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Calreticulin also known as calregulin, CRP55, CaBP3, calsequestrin-like protein, and endoplasmic reticulum resident protein 60 (ERp60) is a protein that in humans is encoded by the CALR gene.[1][2]

Calreticulin is a multifunctional soluble protein that binds Ca2+ ions (a second messenger in signal transduction), rendering it inactive. The Ca2+ is bound with low affinity, but high capacity, and can be released on a signal (see inositol triphosphate). Calreticulin is located in storage compartments associated with the endoplasmic reticulum and is considered an ER resident protein.[2]

The term "Mobilferrin"[3] is considered to be the same as calreticulin by some sources.[4]


Calreticulin binds to misfolded proteins and prevents them from being exported from the endoplasmic reticulum to the Golgi apparatus.

A similar quality-control molecular chaperone, calnexin, performs the same service for soluble proteins as does calreticulin, however it is a membrane-bound protein. Both proteins, calnexin and calreticulin, have the function of binding to oligosaccharides containing terminal glucose residues, thereby targeting them for degradation. Calreticulin and Calnexin's ability to bind carbohydrates associates them with the lectin protein family. In normal cellular function, trimming of glucose residues off the core oligosaccharide added during N-linked glycosylation is a part of protein processing. If "overseer" enzymes note that residues are misfolded, proteins within the rER will re-add glucose residues so that other calreticulin/calnexin can bind to these proteins and prevent them from proceeding to the Golgi. This leads these aberrantly folded proteins down a path whereby they are targeted for degradation.

Studies on transgenic mice reveal that calreticulin is a cardiac embryonic gene that is essential during development.[5]

Calreticulin and calnexin are also integral proteins in the production of MHC class I Proteins. As newly synthesized MHC class I α-chains enter the endoplasmic reticulum, calnexin binds on to them retaining them in a partly folded state.[6] After the β2-microglobulin binds to the peptide-loading complex (PLC), calreticulin (along with ERp57) takes over the job of chaperoning the MHC class I protein while the tapasin links the complex to the transporter associated with antigen processing (TAP) complex. This association prepares the MHC class I for binding an antigen for presentation on the cell surface.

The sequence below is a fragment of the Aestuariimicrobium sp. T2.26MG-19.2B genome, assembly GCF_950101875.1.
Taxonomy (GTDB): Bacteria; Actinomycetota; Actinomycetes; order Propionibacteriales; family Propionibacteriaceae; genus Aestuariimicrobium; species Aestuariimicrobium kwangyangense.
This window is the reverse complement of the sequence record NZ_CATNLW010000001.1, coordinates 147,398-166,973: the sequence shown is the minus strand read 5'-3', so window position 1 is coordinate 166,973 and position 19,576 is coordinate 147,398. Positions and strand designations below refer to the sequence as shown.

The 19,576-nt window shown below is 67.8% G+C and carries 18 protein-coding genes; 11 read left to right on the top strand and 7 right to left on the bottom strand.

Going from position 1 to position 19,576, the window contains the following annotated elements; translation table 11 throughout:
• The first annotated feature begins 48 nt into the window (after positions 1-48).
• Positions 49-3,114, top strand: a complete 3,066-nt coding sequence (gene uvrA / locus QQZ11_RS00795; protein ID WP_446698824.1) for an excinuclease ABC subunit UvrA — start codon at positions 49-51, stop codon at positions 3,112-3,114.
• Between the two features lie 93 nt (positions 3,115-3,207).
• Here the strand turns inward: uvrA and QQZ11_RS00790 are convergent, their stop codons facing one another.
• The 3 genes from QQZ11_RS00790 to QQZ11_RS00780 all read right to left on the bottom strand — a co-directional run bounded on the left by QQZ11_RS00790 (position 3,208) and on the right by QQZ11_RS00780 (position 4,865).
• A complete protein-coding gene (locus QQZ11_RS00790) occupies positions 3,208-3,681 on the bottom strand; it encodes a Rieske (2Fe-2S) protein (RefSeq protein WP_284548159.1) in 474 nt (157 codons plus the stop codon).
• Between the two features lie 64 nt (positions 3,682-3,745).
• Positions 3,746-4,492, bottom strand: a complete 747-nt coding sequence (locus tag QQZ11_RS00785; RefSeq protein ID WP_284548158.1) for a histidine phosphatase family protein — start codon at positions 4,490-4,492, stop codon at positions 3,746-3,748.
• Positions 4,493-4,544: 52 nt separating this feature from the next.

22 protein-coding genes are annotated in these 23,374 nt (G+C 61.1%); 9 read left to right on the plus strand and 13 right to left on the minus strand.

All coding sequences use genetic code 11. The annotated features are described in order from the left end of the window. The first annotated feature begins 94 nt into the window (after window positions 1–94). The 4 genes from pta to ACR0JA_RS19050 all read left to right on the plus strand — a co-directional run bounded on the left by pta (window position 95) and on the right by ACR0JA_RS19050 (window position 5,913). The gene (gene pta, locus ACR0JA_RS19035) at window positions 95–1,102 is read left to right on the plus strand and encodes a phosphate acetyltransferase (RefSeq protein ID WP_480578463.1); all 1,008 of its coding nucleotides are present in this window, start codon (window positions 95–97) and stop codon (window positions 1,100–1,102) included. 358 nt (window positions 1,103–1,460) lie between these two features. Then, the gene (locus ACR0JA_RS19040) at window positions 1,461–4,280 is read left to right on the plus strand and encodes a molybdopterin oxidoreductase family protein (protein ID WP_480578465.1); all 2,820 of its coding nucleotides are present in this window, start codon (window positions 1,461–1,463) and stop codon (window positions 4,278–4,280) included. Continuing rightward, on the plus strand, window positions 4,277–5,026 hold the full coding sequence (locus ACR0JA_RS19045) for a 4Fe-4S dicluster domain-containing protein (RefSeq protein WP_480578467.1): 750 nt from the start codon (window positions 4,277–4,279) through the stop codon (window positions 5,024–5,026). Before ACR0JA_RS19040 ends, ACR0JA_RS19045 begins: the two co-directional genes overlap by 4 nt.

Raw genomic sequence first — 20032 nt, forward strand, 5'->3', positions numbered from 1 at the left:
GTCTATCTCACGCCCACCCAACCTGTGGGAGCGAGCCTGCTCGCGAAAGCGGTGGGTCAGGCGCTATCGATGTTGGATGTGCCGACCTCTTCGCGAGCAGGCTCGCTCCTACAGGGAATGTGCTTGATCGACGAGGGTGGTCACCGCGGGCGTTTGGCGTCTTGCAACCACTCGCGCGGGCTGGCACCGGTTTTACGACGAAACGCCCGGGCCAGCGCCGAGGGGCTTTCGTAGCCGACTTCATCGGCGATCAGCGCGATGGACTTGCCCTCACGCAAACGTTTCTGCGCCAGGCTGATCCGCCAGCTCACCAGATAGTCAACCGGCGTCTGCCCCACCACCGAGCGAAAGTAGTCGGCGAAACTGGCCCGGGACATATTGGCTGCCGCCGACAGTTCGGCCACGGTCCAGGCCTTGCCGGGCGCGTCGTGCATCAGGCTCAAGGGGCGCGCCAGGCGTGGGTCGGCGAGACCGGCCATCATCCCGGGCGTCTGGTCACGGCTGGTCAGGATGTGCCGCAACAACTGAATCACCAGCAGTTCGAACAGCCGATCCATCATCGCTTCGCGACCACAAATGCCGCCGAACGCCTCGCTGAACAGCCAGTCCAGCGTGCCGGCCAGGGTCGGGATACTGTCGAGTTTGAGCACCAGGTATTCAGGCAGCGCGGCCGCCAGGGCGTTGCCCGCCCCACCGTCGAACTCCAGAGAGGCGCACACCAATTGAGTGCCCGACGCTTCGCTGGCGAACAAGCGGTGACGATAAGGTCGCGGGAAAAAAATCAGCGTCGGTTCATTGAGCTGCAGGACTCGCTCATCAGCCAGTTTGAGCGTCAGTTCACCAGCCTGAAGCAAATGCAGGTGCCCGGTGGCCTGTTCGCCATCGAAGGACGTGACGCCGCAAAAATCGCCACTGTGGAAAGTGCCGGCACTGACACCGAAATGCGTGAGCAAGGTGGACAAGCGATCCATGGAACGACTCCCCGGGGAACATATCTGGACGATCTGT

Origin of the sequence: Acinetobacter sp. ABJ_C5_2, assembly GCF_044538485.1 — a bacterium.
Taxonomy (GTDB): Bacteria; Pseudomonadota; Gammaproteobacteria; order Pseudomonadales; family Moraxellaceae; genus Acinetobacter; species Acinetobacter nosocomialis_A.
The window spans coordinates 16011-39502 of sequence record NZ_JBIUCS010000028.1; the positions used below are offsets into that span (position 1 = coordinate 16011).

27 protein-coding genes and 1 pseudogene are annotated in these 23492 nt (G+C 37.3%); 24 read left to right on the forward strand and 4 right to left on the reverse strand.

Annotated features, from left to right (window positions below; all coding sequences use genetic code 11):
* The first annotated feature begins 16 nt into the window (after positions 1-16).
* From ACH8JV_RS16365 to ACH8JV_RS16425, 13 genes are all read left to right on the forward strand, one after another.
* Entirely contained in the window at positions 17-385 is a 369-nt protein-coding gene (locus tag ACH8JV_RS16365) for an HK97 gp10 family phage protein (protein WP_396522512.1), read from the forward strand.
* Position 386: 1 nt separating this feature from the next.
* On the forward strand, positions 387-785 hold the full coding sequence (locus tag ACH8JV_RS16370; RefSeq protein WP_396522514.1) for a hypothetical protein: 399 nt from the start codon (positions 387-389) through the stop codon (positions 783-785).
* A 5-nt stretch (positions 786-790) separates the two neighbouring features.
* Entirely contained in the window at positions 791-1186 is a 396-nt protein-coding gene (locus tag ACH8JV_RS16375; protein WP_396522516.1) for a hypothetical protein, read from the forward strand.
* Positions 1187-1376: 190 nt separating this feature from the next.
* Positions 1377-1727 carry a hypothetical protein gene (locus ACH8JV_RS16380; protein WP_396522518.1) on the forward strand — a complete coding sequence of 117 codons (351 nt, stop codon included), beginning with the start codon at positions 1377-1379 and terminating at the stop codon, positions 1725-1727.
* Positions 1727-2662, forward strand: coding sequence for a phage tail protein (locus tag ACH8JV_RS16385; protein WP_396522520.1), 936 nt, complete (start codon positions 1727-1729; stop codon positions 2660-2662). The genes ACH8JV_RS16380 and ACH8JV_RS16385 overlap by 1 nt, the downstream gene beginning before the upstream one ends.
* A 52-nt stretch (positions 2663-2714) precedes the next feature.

Transcription regulation

Calreticulin is also found in the nucleus, suggesting that it may have a role in transcription regulation. Calreticulin binds to the synthetic peptide KLGFFKR, which is almost identical to an amino acid sequence in the DNA-binding domain of the superfamily of nuclear receptors. The amino terminus of calreticulin interacts with the DNA-binding domain of the glucocorticoid receptor and prevents the receptor from binding to its specific glucocorticoid response element. Calreticulin can inhibit the binding of androgen receptor to its hormone-responsive DNA element and can inhibit androgen receptor and retinoic acid receptor transcriptional activities in vivo, as well as retinoic acid-induced neuronal differentiation. Thus, calreticulin can act as an important modulator of the regulation of gene transcription by nuclear hormone receptors.

Clinical significance

Calreticulin binds to antibodies in certain area of systemic lupus and Sjogren patients that contain anti-Ro/SSA antibodies. Systemic lupus erythematosus is associated with increased autoantibody titers against calreticulin, but calreticulin is not a Ro/SS-A antigen. Earlier papers referred to calreticulin as an Ro/SS-A antigen, but this was later disproven. Increased autoantibody titer against human calreticulin is found in infants with complete congenital heart block of both the IgG and IgM classes.[7]

In 2013, two groups detected calreticulin mutations in a majority of JAK2-negative/MPL-negative patients with essential thrombocythemia and primary myelofibrosis, which makes CALR mutations the second most common in myeloproliferative neoplasms. All mutations (insertions or deletions) affected the last exon, generating a reading frame shift of the resulting protein, that creates a novel terminal peptide and causes a loss of endoplasmic reticulum KDEL retention signal.[8][9]